Street Musicians Don’t Always Travel a Golden Road


Street musician

David Johnson, 41 of Chicago, plays his Djembe for the crowds at Jackson Square (photo by TMB)

Ask just about any tourist in New Orleans what the attraction to the city is and nine out of ten times you’ll hear the same answer- “It’s the food and the music.”  This is ironic because for David Johnson, a Jackson Square African drum, or Djembe, (a rope-tuned, skin-covered drum shaped like a goblet,) player, his music is how he feeds himself. A street musician for the past five years, he plays at least six days a week, not because he wants to but because he has to.

“I play alone sometimes,” he says. “Other times I play with friends, it all depends what’s happening on the street that day. Don’t get me wrong, I love to play…but even more than that, a person’s got to eat.”

Originally from Harvey Illinois, home to the country’s largest shopping mall, which has the unusual distinction of having Jake and Elwood Blues drive their car through in their famous “mission from God” exploit, the 41-year-old has been banging his drum in the French Quarter since 2012. However, drums were not Johnson’s first instrument.

“I started out playing French horn in the third-gradegrammar school band when I was just a kid,” he says. “But there are just so many horn players in New Orleans I wanted to do something original, and frankly, the Djembe is very portable.”

The son of working middle-class parents, Johnson wanted to be an airline pilot as a young man. After his 1995 high school graduation, Johnson joined the United States Air Force and served a three-year hitch.He said his first heartbreak in life was when he realized he’d never be a fighter pilot. He didhowever play trumpet,French horn and drums for the U.S.A.F. band while serving his tour of duty.  Johnson moved to Atlanta after his discharge in 1998 and began producing his own music with internet software-the new choice for inexpensive production at the time. Johnson stayed in Atlanta for several years but his music never really took off, so he moved back to Chicago. Not long afterwards he ran into an old high school band friend, who told him about the New Orleans live music scene. His friend was pulling up stakes for the “NOLA” and Johnson decided to join him.

“That was around the end of 2012, I believe,” he says.

Johnson admits initially… it did not go quite as expected.

“I found myself homeless after three months,”

“I lost all my equipment, my instruments, my apartment and I was sleeping on a bench in Jackson Square.”

But Johnson was determined not to fail; he worked some odd jobs, made some money and found his West African drum…and a new career. He began playing by himself in the Square, for tips and eventually, he met other musicians and started jamming with them.

Soon he was a member of a five-piece group named BUKU BROUX (check them out at www.bukubroux.com), a New Orleans five-piece fusion band led by kora player, Jonah Tobias, a 32-year-old fromRhode Island. Tobias also has lived in New Orleans for six years, and has been band-mates with Johnson during that time.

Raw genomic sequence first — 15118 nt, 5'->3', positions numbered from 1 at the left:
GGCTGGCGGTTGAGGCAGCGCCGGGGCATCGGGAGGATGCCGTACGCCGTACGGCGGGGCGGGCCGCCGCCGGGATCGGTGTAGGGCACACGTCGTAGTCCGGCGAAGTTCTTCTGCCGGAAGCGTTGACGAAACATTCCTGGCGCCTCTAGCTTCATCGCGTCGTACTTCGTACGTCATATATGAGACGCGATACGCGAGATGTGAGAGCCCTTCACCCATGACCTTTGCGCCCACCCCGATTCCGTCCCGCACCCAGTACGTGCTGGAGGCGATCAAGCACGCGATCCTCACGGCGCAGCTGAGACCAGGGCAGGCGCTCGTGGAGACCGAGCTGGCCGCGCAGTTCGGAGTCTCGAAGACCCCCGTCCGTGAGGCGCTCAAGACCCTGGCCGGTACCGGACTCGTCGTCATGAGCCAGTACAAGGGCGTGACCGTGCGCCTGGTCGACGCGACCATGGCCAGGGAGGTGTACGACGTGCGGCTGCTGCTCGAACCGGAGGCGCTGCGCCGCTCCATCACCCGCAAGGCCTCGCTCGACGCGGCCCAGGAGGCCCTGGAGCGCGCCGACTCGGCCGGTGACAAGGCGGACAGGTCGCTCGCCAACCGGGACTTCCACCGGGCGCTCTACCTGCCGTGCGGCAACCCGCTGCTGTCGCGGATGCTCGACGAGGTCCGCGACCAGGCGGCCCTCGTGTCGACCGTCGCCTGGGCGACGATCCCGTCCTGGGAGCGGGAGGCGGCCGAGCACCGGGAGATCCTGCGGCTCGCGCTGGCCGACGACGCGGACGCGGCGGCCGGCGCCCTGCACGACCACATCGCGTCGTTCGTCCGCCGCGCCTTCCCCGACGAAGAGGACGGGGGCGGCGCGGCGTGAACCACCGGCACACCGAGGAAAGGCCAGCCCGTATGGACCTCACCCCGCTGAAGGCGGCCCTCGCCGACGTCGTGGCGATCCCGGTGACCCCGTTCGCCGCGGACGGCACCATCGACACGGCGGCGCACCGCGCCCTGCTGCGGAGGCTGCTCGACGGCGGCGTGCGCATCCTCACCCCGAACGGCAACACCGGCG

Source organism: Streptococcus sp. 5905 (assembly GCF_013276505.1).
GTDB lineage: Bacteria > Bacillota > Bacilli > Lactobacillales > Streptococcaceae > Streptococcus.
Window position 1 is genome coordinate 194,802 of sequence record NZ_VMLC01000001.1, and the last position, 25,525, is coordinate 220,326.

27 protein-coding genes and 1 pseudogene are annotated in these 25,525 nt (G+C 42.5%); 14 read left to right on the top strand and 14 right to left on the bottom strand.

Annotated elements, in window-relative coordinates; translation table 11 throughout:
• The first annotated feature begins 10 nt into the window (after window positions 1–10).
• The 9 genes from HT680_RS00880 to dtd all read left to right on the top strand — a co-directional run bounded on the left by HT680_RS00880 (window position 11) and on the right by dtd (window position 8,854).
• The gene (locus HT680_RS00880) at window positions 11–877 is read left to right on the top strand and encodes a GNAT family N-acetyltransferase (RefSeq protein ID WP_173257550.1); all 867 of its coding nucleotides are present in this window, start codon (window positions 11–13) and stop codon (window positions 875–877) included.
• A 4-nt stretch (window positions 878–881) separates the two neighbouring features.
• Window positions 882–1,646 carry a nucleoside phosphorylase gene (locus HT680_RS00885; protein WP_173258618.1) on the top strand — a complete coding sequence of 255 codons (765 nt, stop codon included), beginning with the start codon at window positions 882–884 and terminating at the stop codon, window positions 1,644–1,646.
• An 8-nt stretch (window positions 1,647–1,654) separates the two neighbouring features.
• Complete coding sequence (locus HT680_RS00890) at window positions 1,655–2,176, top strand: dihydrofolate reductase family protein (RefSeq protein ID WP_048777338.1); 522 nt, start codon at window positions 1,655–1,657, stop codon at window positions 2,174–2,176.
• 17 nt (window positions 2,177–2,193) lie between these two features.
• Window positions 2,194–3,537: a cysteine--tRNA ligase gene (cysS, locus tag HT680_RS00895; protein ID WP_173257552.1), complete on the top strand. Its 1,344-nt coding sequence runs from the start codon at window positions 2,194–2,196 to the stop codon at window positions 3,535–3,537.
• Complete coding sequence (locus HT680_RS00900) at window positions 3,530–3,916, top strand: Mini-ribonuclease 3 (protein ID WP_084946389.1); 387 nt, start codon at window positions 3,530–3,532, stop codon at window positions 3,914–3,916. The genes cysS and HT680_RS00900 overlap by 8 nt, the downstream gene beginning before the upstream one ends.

Tobias describes the city as unique due to the way people hang out in their neighborhoods, on the front porch, and not in their back yards.

“It feels like no barriers,” he says. “It’s all kind of just out there, people sharing (time) and I like to be a part of that.”

New Orleans visitors in Jackson Square, like 19-year-old Garrett Allen of Austin Texas, seem to feel likewise.

“I love the live music and diversity here,’ Allen says. “The culture just draws you in, it’s a wonderful atmosphere, I love being a part of it even if it’s just for a few days on vacation.”

Johnson describes the life he’s chosen as one that brings him avast amount of joy. He makes his own hours, he doesn’t have to report to a boss. He gets to work outside, and he’s able to meet a varied group of people from all over the world.  But, he admits, the life has its challenges as well.

“Well,for one thing, playing in an outdoor venue every day you become naturally weather dependent,” he says. “You can be flooded out by rain, or you can be burned out by sun and heat. The crowds can be very thin and you don’t make much, or they can be very large but don’t leave much. Also, the competition can be thick. It’s happened before that you’ll get a crowd together and then a brass band will set up 15 feet away and just start playing over you.”

Johnson plays six days out of seven, weather dependent, he rests on Tuesdays, but that’s life he admits. As far as other people “stepping” on his act, well, he understandsnot everything is perfect and has learned how to cope with those who have something to learn about etiquette.

“The way I look at it is they can’t play forever.”

“I just stay calm and wait for them to stop. Then I play, and I’ll keep on playing, because I’m here to stay.”

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One thought on “Street Musicians Don’t Always Travel a Golden Road

  1. The brass bands are natives who play the music the tourists come to hear. This article implies that they are doing Mr. Johnson wrong when he and the other newcomers are playing in the area that the brass bands have worked for decades and are struggling just as much. One of the major reasons why it’s more difficult than ever to survive as a musician here is because so many are coming from out of town and are willing to work for peanuts, so the accomplished ones who know their worth can’t get work. This article should have included interviews with natives, who continue the tradition.

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